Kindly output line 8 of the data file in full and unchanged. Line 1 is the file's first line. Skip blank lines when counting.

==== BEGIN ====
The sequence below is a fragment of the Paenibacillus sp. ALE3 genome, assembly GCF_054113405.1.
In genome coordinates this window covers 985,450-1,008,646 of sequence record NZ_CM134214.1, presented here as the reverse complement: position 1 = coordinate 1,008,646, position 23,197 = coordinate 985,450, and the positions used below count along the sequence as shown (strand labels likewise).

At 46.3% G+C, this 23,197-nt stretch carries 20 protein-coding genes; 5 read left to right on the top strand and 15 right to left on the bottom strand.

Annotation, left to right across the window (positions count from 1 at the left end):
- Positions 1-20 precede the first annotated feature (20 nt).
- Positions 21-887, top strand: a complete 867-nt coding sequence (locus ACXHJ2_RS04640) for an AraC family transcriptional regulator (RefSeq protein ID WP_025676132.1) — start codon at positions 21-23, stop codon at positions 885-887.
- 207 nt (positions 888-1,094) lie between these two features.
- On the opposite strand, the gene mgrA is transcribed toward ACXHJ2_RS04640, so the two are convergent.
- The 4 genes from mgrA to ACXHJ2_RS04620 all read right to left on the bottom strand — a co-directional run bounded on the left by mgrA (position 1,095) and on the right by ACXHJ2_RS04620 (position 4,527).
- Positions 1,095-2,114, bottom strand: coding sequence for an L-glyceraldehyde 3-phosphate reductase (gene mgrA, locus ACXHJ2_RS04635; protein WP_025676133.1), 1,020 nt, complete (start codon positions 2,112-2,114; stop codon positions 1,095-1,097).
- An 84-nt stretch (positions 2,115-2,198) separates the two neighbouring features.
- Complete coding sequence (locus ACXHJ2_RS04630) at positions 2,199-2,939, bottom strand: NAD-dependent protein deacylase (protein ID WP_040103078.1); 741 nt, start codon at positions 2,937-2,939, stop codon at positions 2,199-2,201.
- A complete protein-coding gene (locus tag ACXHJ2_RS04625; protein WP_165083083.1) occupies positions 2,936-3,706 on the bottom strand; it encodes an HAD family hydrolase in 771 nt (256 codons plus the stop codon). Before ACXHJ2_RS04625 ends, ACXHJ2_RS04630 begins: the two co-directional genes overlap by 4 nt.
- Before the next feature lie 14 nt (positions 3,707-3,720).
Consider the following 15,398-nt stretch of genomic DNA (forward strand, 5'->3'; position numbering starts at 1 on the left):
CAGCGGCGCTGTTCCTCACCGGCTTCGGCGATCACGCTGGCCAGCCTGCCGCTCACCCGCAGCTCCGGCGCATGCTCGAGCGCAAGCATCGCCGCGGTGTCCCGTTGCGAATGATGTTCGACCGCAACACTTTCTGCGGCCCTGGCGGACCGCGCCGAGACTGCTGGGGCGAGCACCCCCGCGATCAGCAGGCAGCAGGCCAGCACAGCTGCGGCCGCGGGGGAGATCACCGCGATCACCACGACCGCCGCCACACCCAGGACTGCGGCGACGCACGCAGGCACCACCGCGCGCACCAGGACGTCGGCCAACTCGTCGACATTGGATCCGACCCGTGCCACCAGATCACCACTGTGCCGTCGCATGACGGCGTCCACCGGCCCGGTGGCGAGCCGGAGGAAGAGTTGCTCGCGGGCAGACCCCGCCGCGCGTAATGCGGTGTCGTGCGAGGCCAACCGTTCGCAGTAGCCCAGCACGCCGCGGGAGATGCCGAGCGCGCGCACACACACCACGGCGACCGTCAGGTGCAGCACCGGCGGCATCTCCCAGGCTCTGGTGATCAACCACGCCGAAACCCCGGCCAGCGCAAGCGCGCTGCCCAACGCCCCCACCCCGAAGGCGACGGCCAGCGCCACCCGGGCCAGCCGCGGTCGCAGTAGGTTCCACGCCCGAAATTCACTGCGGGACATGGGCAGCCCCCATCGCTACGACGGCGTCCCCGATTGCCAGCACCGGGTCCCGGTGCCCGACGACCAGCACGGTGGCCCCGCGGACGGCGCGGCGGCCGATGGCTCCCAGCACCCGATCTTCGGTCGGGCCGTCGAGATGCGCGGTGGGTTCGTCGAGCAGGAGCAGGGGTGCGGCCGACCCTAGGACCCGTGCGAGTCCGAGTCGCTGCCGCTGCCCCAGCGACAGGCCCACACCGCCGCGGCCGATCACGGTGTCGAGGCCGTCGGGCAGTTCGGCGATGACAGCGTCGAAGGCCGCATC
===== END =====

- On the opposite strand, the gene mgrA is transcribed toward ACXHJ2_RS04640, so the two are convergent.